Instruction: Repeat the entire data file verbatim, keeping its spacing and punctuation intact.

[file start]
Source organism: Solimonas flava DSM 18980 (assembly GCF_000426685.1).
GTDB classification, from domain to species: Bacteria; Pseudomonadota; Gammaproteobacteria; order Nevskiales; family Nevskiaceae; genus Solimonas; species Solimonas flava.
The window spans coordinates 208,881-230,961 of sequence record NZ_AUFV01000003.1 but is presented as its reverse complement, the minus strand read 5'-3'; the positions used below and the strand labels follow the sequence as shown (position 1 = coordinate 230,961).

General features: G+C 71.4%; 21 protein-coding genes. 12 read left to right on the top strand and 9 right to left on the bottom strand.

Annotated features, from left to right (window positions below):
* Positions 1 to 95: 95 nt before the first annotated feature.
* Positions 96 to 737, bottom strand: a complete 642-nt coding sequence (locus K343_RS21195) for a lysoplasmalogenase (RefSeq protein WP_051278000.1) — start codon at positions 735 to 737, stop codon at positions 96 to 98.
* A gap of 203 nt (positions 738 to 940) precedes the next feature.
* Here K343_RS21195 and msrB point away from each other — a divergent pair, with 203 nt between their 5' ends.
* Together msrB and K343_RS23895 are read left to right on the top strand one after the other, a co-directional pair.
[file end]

Source organism: Solimonas flava DSM 18980 (assembly GCF_000426685.1).
GTDB classification, from domain to species: Bacteria; Pseudomonadota; Gammaproteobacteria; order Nevskiales; family Nevskiaceae; genus Solimonas; species Solimonas flava.
The window spans coordinates 208,881-230,961 of sequence record NZ_AUFV01000003.1 but is presented as its reverse complement, the minus strand read 5'-3'; the positions used below and the strand labels follow the sequence as shown (position 1 = coordinate 230,961).

General features: G+C 71.4%; 21 protein-coding genes. 12 read left to right on the top strand and 9 right to left on the bottom strand.

Annotated features, from left to right (window positions below):
* Positions 1 to 95: 95 nt before the first annotated feature.
* Positions 96 to 737, bottom strand: a complete 642-nt coding sequence (locus K343_RS21195) for a lysoplasmalogenase (RefSeq protein WP_051278000.1) — start codon at positions 735 to 737, stop codon at positions 96 to 98.
* A gap of 203 nt (positions 738 to 940) precedes the next feature.
* Here K343_RS21195 and msrB point away from each other — a divergent pair, with 203 nt between their 5' ends.
* Together msrB and K343_RS23895 are read left to right on the top strand one after the other, a co-directional pair.